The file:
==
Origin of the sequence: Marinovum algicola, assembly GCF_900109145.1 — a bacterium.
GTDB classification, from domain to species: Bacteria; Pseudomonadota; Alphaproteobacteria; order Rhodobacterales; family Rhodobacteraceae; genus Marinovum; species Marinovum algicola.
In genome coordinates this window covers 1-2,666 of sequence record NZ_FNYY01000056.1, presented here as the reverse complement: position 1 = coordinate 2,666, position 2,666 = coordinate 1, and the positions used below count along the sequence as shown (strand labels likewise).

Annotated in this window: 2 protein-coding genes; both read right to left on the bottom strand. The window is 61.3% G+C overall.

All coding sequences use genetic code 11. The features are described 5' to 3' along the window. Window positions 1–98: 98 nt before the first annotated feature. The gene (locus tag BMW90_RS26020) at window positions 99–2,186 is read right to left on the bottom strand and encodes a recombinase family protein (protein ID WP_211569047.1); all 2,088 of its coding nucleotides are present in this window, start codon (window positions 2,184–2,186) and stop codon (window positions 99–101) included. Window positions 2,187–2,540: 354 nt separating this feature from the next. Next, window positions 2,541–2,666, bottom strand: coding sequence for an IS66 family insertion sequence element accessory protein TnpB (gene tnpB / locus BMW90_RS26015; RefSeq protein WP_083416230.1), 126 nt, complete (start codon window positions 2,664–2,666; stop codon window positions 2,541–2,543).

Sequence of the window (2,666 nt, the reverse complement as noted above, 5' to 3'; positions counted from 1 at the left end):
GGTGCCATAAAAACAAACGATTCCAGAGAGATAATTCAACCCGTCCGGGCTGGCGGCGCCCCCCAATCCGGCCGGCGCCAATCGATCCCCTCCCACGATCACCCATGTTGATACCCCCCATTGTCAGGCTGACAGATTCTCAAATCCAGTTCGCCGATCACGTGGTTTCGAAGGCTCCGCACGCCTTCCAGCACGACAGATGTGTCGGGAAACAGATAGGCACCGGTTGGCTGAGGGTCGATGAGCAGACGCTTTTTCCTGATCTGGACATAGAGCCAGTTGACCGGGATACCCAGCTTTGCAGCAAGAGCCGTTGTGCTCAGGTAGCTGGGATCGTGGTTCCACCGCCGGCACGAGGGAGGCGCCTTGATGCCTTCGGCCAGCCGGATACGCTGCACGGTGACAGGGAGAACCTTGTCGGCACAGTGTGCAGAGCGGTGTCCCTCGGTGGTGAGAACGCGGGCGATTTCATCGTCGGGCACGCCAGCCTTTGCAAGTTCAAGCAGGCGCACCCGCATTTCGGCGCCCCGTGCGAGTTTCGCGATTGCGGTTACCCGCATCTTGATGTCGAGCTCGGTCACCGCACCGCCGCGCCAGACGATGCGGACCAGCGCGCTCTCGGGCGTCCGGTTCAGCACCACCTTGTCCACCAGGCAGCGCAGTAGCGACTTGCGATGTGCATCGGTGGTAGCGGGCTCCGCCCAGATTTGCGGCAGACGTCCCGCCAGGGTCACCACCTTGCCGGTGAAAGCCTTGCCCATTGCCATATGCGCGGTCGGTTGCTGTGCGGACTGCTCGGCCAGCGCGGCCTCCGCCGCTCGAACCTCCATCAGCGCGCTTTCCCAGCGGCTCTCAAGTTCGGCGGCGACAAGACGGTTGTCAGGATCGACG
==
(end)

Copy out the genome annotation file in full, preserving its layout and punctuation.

Origin of the sequence: Marinovum algicola, assembly GCF_900109145.1 — a bacterium.
GTDB classification, from domain to species: Bacteria; Pseudomonadota; Alphaproteobacteria; order Rhodobacterales; family Rhodobacteraceae; genus Marinovum; species Marinovum algicola.
In genome coordinates this window covers 1-2,666 of sequence record NZ_FNYY01000056.1, presented here as the reverse complement: position 1 = coordinate 2,666, position 2,666 = coordinate 1, and the positions used below count along the sequence as shown (strand labels likewise).

Annotated in this window: 2 protein-coding genes; both read right to left on the bottom strand. The window is 61.3% G+C overall.

All coding sequences use genetic code 11. The features are described 5' to 3' along the window. Window positions 1–98: 98 nt before the first annotated feature. The gene (locus tag BMW90_RS26020) at window positions 99–2,186 is read right to left on the bottom strand and encodes a recombinase family protein (protein ID WP_211569047.1); all 2,088 of its coding nucleotides are present in this window, start codon (window positions 2,184–2,186) and stop codon (window positions 99–101) included. Window positions 2,187–2,540: 354 nt separating this feature from the next. Next, window positions 2,541–2,666, bottom strand: coding sequence for an IS66 family insertion sequence element accessory protein TnpB (gene tnpB / locus BMW90_RS26015; RefSeq protein WP_083416230.1), 126 nt, complete (start codon window positions 2,664–2,666; stop codon window positions 2,541–2,543).

Sequence of the window (2,666 nt, the reverse complement as noted above, 5' to 3'; positions counted from 1 at the left end):
GGTGCCATAAAAACAAACGATTCCAGAGAGATAATTCAACCCGTCCGGGCTGGCGGCGCCCCCCAATCCGGCCGGCGCCAATCGATCCCCTCCCACGATCACCCATGTTGATACCCCCCATTGTCAGGCTGACAGATTCTCAAATCCAGTTCGCCGATCACGTGGTTTCGAAGGCTCCGCACGCCTTCCAGCACGACAGATGTGTCGGGAAACAGATAGGCACCGGTTGGCTGAGGGTCGATGAGCAGACGCTTTTTCCTGATCTGGACATAGAGCCAGTTGACCGGGATACCCAGCTTTGCAGCAAGAGCCGTTGTGCTCAGGTAGCTGGGATCGTGGTTCCACCGCCGGCACGAGGGAGGCGCCTTGATGCCTTCGGCCAGCCGGATACGCTGCACGGTGACAGGGAGAACCTTGTCGGCACAGTGTGCAGAGCGGTGTCCCTCGGTGGTGAGAACGCGGGCGATTTCATCGTCGGGCACGCCAGCCTTTGCAAGTTCAAGCAGGCGCACCCGCATTTCGGCGCCCCGTGCGAGTTTCGCGATTGCGGTTACCCGCATCTTGATGTCGAGCTCGGTCACCGCACCGCCGCGCCAGACGATGCGGACCAGCGCGCTCTCGGGCGTCCGGTTCAGCACCACCTTGTCCACCAGGCAGCGCAGTAGCGACTTGCGATGTGCATCGGTGGTAGCGGGCTCCGCCCAGATTTGCGGCAGACGTCCCGCCAGGGTCACCACCTTGCCGGTGAAAGCCTTGCCCATTGCCATATGCGCGGTCGGTTGCTGTGCGGACTGCTCGGCCAGCGCGGCCTCCGCCGCTCGAACCTCCATCAGCGCGCTTTCCCAGCGGCTCTCAAGTTCGGCGGCGACAAGACGGTTGTCAGGATCGACG